This is the 3rd lesson covering the most basic building blocks of music and music theory: Intervals. This part covers alternative fingerings, interval inversion and some tips on how to use them in viewing the music you play.

Alternative Ways To Play Intervals 

Because the same notes are repeated in several places on the neck, it is possible to play every interval in several ways. For every interval, there is a pattern to be found on the neck both above and below the note that we’re measuring from.

Try playing every interval chromatically starting from the C on the E string. Go up on the E string until you get to the E and carry on from the F on the 8th fret of the A string. Again, move up on the A string before moving to the next string for the last three notes (Bb, B and C).

Notice how each note you play doesn’t go any higher than the C you started from. We can also play the same intervals without going higher than the original starting note. Try starting on C again but this time move to the 4th fret on the A string for the Db. Continue working upwards until you reach the 8th fret and change strings again.

These two methods give you different options when it comes to playing intervals. You now know how to play an interval going up and down from your starting note. This will give you alternative fingering options when playing so you can assess which note is closer to reach. The most common instances of these different fingerings are the thirds and the sixths. Practice using both shapes for the major and minor thirds and sixths and you’ll start to see them in everything you play.

Interval Inversion

An inversion occurs when we take the top note of an interval and move it down an octave, or take the bottom note of an interval and move it up and octave. When we do this, we are using the same two notes but in a different order. Let’s take a major third as an example – C to E. If we move the C up an octave to make it E to C, the major third becomes a minor sixth. The same applies if we move the E down the octave in the original interval.

There is a quick and simple system to remember when learning how to measure what intervals result from an inversion. That is:

Major intervals become minor.
Minor intervals become major.
Perfect intervals stay the same. 

The number is then switched to its opposite.

A second becomes a seventh.
A third becomes a sixth.
A fourth beceomes a fifth.
A fifth becomes a fourth.
A sixth becomes a third.
A seventh becomes a second.

Let’s try a few examples in the key of C:

  • Take a perfect fourth – C to F – and drop the F down an octave. You now have a perfect fifth.
  • Take a major sixth – C to A – and take the A down an octave. This is now a minor third.
  • Take a major seventh – C to B – becomes a minor second.

Augmented intervals become diminished when you flip them and vice versa.

to Gb = Diminished Fifth

Drop the Gb down an octave and you get an augmented fourth.

Inversions are also a useful way of measuring backwards from a root note. Take a perfect fifth for example – C to G. If we look at the G below the C then the interval shape is different – it becomes a perfect fourth. If we take a major seventh – C to B – and invert it to B to C, then it becomes a minor second.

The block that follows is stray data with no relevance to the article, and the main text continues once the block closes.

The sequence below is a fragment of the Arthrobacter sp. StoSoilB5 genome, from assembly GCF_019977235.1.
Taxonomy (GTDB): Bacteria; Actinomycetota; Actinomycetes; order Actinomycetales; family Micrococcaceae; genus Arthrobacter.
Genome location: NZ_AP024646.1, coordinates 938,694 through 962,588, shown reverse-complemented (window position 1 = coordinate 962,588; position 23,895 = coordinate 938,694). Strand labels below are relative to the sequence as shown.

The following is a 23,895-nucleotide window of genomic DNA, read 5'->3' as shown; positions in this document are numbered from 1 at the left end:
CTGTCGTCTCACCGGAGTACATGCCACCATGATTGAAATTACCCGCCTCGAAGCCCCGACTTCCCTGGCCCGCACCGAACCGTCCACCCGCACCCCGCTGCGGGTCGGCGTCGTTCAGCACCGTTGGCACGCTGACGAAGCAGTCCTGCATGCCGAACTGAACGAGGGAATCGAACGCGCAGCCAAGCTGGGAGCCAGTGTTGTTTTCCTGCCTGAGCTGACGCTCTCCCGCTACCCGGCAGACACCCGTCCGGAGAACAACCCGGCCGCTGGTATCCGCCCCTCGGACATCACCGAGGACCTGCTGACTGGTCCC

This outlines the major differences between intervals and scale degrees. When we look at C to G, we can say that the G is a fifth scale degree from C. No matter what the direction or the distance – the G can be in any octave or position on the neck but it is always a fifth. The name changes to a perfect fourth when the G is below the root.

Scale degrees describe the relationship between two notes whereas intervals describe the distance. Both methods are useful, but the one we use depends on what we are describing.


You will come across scale degrees written with extra information in the name – 3, b3, #4, 7 etc. These are just simple abbreviations that use accidental terms like sharp and flat to indicate alterations to the perfect and major intervals.

A perfect fifth would be written as 5.
An augmented fifth would be written as #5.
A major third would be written as 3.
A minor third would be written as b3.

Intervalic Construction

This way of writing scale degrees and intervals is often used in describing the intervallic construction of scales and arpeggios. Here are some examples of how scales would be described in this way:

Major scale – 1 2 3 4 5 6 7

Lydian scale – 1 2 3 #4 5 6 7

Harmonic minor – 1 2 b3 4 5 b6 7

This is quicker than writing complete intervals like major 2nd, major third, perfect 4th etc. to describe a scale.

Using Intervals To ‘See’ Music

When learning anything on bass, it pays to see every note as an interval pattern or as a succession of interval patterns. Using intervals and scale degrees means you assign a number and any alterations to a note, which makes it a lot easier to transpose something into a different key.

Intervals are the smallest building blocks in music and are used to create scales, arpeggios and basically everything else. This allows us to relate everything we learn to larger musical frameworks, rather than memorising everything in patterns and phrases. Every interval reference contains more information than if you just learn a song by patterns. That is why it is really important to start learning songs in relation to the key centre.

Emotional Connections 

All intervals have a specific sound that contributes towards creating a certain mood. If I want to create a melancholy feeling, I’d go for notes like the minor 6th and minor 3rd. You could say I was using a minor scale or arpeggio, but remember that these are just combinations of intervals building blocks. The emotional value of each larger musical unit is the sum total of the individual intervals within it.

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